Tamgan

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Tumgan (Turkshad, Turksanf, Ta'n han, Turxanthos, Turxath) was a shad (governor prince) of the Turkic Empire (also called Göktürk) in the late 6th century. According to Edward Gibbon his name may be a title rather than a proper name.[1]

Background[edit]

Turkic Empire was a vast empire in Asia and parts of East Europe. Up to 603, while the east part of the empire was considered as the main empire, the western part (roughly west of Altai and Tengri Mountains) was considered as the dependency of the main empire. Western part was ruled by a yabgu (Yabgu was the title of a co-khagan who was tasked to rule the western territories in behalf of the main khagan)

As a shad[edit]

Tumgan’s father was İstemi yabgu who was the younger brother of Bumin, the founder of the empire. İstemi died in 576 and he was succeeded by Tamgan and Tamgan's elder brother Tardu. Although most of the western territories were ruled by Tardu, Volga River region was under Tamgan's rule. According to Cambridge History of Inner Asia, Tardu was Tamgan's superior.[2] (Cambridge History also questions whether or not Tardu and Tamgan were brothers.)

Relations with the Byzantine Empire[edit]

Because of the geographic position of his region, Tamgan was responsible in diplomatic relations with Byzantine Empire. (Hence, the historical sources about Tamgan are mostly the reports of Byzantine envoys). Inıtially Turkic and Byzantine Empires were allies against Sassanid Iran and Eurasian Avars. However, according to Byzantine historian Menander Protector, a Byzantine envoy named Valentinos visited Tamgan's headquarters where Tamgan accused Byzantines for the recently signed treaty between the Byzantine Empire and the Avars. He said that the Byzantines were liars and had ten tongues, meaning they were unreliable as allies. He also threatened the Byzantine side mentioning the rivers Danapr, Istr and Evr. (Former names of Dnieper, Danube and Maritsa.) [3] Following this accusation, Turks began to capture Byzantine possessions around north east Black Sea coasts and even Crimea. Briefly, a part of Bosporan Kingdom in Crimea, a vassal of Byzantine Empire fell to Turks.[4] Tardu effectively fought in this area, but left his gains to Tamgan. (About half a century later Byzantine Turkic relations recovered and Turks collaborated with Heraclius in the invasion of North Caucasus.)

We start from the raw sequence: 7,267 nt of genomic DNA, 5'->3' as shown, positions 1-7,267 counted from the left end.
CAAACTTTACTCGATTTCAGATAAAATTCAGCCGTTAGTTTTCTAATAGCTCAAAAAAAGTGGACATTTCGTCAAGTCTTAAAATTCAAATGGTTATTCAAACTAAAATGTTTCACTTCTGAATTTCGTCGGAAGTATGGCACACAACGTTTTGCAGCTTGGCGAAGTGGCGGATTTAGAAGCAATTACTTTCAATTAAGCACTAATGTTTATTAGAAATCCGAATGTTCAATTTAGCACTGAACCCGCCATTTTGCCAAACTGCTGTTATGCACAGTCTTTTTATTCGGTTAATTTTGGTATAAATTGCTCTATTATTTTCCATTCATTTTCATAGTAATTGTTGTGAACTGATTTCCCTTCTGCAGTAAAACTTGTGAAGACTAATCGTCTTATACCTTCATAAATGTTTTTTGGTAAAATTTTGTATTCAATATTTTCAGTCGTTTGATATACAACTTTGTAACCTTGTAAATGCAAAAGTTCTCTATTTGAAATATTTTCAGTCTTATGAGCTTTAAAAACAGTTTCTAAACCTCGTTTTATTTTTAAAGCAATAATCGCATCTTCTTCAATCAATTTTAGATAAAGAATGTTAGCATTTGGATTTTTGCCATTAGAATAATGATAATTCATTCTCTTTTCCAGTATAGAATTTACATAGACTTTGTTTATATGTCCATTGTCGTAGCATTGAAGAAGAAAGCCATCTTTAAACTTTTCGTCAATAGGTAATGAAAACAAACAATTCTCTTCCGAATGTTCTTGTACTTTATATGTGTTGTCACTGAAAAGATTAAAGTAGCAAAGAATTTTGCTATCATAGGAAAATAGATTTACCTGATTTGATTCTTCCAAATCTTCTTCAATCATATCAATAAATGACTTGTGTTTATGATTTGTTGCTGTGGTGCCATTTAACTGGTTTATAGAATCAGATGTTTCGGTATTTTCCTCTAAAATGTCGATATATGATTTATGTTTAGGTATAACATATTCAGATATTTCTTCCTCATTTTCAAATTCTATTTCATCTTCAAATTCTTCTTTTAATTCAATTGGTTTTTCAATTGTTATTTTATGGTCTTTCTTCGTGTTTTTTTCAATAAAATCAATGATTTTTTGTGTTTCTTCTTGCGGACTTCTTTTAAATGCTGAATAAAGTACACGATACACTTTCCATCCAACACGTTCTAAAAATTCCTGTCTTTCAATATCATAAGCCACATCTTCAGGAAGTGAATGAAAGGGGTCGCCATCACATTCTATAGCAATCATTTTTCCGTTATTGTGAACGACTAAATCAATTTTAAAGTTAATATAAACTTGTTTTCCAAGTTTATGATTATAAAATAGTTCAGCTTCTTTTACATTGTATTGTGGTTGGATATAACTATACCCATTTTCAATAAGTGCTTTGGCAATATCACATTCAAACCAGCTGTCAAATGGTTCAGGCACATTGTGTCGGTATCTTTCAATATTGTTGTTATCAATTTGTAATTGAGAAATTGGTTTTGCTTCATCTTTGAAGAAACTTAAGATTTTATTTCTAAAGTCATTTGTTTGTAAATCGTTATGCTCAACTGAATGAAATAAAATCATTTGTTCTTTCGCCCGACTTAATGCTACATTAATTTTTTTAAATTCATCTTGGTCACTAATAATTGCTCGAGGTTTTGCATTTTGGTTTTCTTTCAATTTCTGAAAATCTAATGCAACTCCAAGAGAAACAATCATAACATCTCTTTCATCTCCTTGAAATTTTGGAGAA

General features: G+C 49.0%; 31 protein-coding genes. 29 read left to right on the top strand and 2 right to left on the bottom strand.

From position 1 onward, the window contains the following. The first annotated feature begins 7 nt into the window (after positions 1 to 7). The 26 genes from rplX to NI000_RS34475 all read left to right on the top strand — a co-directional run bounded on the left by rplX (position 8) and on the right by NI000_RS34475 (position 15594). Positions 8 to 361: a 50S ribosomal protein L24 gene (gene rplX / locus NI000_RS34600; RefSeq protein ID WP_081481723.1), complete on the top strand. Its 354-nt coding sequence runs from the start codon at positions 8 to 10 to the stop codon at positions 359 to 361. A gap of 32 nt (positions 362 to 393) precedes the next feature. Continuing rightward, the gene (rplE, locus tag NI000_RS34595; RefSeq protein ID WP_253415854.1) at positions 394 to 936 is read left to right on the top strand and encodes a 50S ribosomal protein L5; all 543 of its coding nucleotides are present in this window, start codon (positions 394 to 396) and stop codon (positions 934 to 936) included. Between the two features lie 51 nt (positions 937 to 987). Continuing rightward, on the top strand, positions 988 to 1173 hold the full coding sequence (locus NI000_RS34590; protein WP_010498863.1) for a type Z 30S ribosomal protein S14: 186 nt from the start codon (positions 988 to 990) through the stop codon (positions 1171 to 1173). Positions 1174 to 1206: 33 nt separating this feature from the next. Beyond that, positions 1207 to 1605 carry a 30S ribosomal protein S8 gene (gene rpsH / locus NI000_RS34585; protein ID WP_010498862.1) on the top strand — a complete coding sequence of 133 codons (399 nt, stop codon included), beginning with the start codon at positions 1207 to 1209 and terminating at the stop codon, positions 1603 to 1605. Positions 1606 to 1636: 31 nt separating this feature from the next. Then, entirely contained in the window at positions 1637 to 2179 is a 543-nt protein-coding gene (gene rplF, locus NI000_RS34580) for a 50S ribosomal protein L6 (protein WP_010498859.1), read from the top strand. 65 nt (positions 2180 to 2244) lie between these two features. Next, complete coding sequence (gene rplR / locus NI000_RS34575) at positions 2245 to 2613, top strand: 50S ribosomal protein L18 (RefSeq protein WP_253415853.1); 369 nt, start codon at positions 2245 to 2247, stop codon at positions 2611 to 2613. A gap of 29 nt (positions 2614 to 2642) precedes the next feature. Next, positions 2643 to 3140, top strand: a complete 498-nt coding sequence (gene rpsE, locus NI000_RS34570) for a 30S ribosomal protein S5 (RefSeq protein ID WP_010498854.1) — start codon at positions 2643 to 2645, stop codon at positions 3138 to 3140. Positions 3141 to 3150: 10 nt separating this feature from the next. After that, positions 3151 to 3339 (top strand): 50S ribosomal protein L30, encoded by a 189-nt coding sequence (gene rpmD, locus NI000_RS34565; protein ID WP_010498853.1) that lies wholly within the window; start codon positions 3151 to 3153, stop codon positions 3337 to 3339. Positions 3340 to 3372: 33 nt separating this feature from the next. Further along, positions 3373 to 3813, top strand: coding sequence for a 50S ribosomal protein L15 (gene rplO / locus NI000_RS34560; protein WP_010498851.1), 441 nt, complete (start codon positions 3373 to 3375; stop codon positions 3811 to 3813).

Death[edit]

There is no record of Tamgan's death. However it is known that together with his brother he supported Apa Khagan during the Turkic interregnum after 584.[3] Thus Tamgan's death year can be located to be later than 584.

References[edit]

  1. ^ Edward Gibbon:Decline and fall of the Roman Empire Vol IV, ISBN 0-8095-9238-X p.576
  2. ^ Cambridge History of Inner Asia, ISBN 0-521-24304-1 , p.304
  3. ^ a b L.M.Gümilev :Eski Türkler, tr:Ahsen Batur, Selenge yayınları, İstanbul, 2002, ISBN 975-7856-39-8, OCLC 52822672, p.69, 141
  4. ^ S.G.Klashtorny-T,I.Sultanov:Türkün Üçbinyılı (tr:D.Ahsen batur),Selenge yayınları, ISBN 975-8839-03-9, p.102

External links[edit]